Posted by geoconger in Church of England Newspaper, Church of the Province of Uganda, Politics.
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President Yoweri Museveni

Calls for presidential term limits have led to death threats against a Ugandan bishop.

In a sermon delivered on Easter Sunday at St Stephen’s Church in Kisugu, the Assistant Bishop of Kampala, Dr. Zac Niringiye said he was stepping down from office to campaign for the restoration of presidential term limits in Uganda’s constitution.  In 2005 the Uganda’s constitution was altered, removing the two term limit, effectively allowing President Yoweri Muzeveni to remain in office.

Dr. Niringiye stated his life had been threatened after he began campaigning for regime change. “I hear security forces are plotting against me but this is part of God’s ministry. Many people are asking whether I am not afraid of what I am going into but I don’t fear death,” the bishop said.

“I am saying restore term limits,” the bishop said, according to local press reports.  “We are also saying Mzee finish well and retire well.”

Dr. Niringiye’s call was echoed by the Roman Catholic Archbishop of Kampala, Dr. Cyprian Lwanga in an Easter Sunday sermon. “The biggest gift the President can give Ugandans is the smooth transfer of power when his term of office is over,” Dr Lwanga said at Rubaga Cathedral.

The president should begin the transition process now, Dr Lwanga said, allowing a peaceful handover of power.  The recent crackdown on opposition leaders did not bode well, the archbishop noted.  “How can [the police] mercilessly flog the very people who pay taxes that is then used to pay your salaries.”

Speaking to a 5 April 2012 press conference to deliver the Uganda Christian Council’s Easter message, Archbishop Henry Orombi was pressed to speak on the political situation in Uganda. Last month the government banned “Activists for Change” a pro-democracy group for sedition, threatening imprisonment for its members or for disseminating its literature.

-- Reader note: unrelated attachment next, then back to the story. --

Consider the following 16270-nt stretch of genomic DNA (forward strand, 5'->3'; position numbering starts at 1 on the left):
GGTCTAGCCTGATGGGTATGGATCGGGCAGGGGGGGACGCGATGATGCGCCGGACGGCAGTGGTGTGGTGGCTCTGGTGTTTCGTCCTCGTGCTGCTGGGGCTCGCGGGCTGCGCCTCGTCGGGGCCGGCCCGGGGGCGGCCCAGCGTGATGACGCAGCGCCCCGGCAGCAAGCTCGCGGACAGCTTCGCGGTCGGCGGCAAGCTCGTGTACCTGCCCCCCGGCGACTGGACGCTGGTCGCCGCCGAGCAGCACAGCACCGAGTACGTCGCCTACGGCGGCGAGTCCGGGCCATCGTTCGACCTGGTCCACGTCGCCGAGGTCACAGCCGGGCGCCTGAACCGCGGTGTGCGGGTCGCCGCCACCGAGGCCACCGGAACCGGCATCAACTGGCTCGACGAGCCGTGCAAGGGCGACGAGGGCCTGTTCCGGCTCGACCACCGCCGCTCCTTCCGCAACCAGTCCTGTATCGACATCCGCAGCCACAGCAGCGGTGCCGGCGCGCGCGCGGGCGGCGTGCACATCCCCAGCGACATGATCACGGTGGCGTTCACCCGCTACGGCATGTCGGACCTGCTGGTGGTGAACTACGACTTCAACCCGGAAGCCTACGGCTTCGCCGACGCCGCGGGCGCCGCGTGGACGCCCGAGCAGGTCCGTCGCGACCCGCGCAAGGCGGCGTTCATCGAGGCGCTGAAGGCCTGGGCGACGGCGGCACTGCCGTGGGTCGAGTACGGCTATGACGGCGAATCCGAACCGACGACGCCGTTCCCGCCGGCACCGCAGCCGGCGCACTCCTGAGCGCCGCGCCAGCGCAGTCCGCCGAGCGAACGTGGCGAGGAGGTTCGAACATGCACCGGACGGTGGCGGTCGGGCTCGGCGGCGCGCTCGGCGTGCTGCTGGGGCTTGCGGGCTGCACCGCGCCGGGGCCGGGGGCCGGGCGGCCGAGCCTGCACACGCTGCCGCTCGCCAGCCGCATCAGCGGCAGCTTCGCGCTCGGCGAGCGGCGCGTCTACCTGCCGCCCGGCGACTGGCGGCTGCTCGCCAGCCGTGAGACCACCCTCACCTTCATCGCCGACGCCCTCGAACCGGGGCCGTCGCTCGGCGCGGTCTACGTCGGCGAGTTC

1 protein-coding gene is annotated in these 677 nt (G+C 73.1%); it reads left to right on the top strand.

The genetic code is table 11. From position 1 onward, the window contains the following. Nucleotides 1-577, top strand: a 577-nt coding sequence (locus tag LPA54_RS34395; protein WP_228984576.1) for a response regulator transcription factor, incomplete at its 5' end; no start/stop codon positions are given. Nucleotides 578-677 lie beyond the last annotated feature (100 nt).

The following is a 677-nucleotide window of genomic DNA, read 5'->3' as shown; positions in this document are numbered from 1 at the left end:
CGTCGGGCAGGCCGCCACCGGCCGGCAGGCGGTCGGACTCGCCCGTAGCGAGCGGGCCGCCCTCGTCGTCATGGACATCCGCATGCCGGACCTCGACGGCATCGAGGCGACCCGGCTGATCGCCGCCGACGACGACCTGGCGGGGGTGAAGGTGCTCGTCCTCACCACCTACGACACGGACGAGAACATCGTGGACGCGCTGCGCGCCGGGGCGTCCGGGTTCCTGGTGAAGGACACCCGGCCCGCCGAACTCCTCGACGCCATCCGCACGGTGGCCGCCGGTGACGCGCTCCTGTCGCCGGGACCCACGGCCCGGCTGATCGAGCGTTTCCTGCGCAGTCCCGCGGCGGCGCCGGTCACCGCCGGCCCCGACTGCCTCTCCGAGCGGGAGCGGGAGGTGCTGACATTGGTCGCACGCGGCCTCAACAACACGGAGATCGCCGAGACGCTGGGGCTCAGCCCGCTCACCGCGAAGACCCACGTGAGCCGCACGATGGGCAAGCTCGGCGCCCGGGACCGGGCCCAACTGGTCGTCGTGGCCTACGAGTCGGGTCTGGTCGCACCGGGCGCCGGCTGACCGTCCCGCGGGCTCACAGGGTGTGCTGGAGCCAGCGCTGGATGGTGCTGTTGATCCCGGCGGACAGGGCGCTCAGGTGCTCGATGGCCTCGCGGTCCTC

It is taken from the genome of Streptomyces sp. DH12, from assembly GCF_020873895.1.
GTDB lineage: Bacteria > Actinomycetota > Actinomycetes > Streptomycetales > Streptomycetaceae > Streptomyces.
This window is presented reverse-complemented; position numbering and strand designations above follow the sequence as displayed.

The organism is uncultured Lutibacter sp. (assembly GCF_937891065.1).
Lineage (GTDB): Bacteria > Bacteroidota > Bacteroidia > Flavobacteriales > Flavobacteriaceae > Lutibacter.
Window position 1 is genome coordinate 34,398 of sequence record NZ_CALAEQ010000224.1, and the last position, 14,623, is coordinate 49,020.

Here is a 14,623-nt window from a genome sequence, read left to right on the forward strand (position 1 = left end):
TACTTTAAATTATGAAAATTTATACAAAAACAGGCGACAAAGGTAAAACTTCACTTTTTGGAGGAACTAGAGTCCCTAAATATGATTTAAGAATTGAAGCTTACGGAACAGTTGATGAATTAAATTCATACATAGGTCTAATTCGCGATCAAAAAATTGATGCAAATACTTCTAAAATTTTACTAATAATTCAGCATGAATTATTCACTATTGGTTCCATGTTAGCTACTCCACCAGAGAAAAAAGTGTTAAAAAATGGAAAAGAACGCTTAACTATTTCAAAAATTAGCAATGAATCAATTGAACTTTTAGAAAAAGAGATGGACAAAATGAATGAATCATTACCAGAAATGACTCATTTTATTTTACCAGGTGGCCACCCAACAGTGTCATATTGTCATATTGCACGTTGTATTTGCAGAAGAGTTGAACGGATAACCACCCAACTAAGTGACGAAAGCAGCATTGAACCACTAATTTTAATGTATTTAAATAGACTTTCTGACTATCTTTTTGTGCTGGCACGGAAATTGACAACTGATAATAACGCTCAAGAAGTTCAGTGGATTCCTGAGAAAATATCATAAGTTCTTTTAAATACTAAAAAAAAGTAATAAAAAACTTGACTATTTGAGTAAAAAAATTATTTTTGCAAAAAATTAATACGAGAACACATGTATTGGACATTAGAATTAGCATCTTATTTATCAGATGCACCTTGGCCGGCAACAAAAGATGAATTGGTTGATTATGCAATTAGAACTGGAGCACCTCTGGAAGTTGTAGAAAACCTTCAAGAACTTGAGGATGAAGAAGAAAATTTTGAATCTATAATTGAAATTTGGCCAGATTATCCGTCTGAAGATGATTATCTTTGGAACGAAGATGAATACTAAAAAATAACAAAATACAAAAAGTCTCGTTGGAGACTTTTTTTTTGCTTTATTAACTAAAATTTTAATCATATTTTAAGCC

Archbishop Orombi told reporters the confrontation between the government and the opposition was harming Uganda, and urged dialogue to resolve the disputes.  Asked if he supported Dr. Niringiye’s campaign, the archbishop declined to be drawn, saying “he doesn’t need permission from me.”

However, Archbishop Orombi added that “if a bishop’s conviction takes him that far” into political opposition to the government, “and I don’t want infringe upon his freedom if that is what God is wanting him to do.”

First printed in The Church of England Newspaper.

Church of Uganda questions accuracy of Kony 2012 video: The Church of England Newspaper, March 30, 2012, p 6. April 3, 2012

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Joseph Kony

The social media campaign to focus the world’s attention on Joseph Kony and the Lord’s Resistance Army may be well meaning, but misrepresents the facts on the ground, the Church of Uganda said last week.

In a statement released on 15 March 2012, the Church of Uganda said the Kony 2012 video released by the California-based nonprofit Invisible Children paints an out dated picture of Uganda. Joseph Kony and the LRA “left Uganda in 2006 at the beginning of the Juba peace talks and haven’t been in Uganda for more than five years,” Canon Alison Barfoot said.

“Since then, the people of Northern Uganda have been returning to their homes and have begun the long and difficult process of healing and rebuilding their lives, their families, and their communities. The Church of Uganda has been deeply involved in that process at every level. While there are the normal challenges of any country, Uganda is a country at peace, working hard on development, and takes pride in its description as the ‘Pearl of Africa’.”

The situation was not as simple as described. The Church of Uganda “has consistently advocated for peaceful means of conflict resolution,” Canon Barfoot said, noting that in a January 2006 editorial in Christianity Today, Archbishop Henry Orombi wrote: “When you read reports of a certain number of LRA rebels killed by the Ugandan army, remember that these rebels are our abducted and brainwashed children. When reading about LRA ‘rebels,’ always substitute the word ‘children’ for rebels. The military solution has failed for 20 years; only genuine dialogue and negotiation has come closest to ending the war.”

With over 100 million hits on the internet, the Kony 2012 video appears to mark a new phase in on line advocacy. However, the enthusiasm the video and its marketing campaign have generated has not effectively impacted the supposed beneficiaries of its good will, the Church of Uganda argued.

Invisible Children has been a “good partner with the Church of Uganda,” Canon Barfoot said.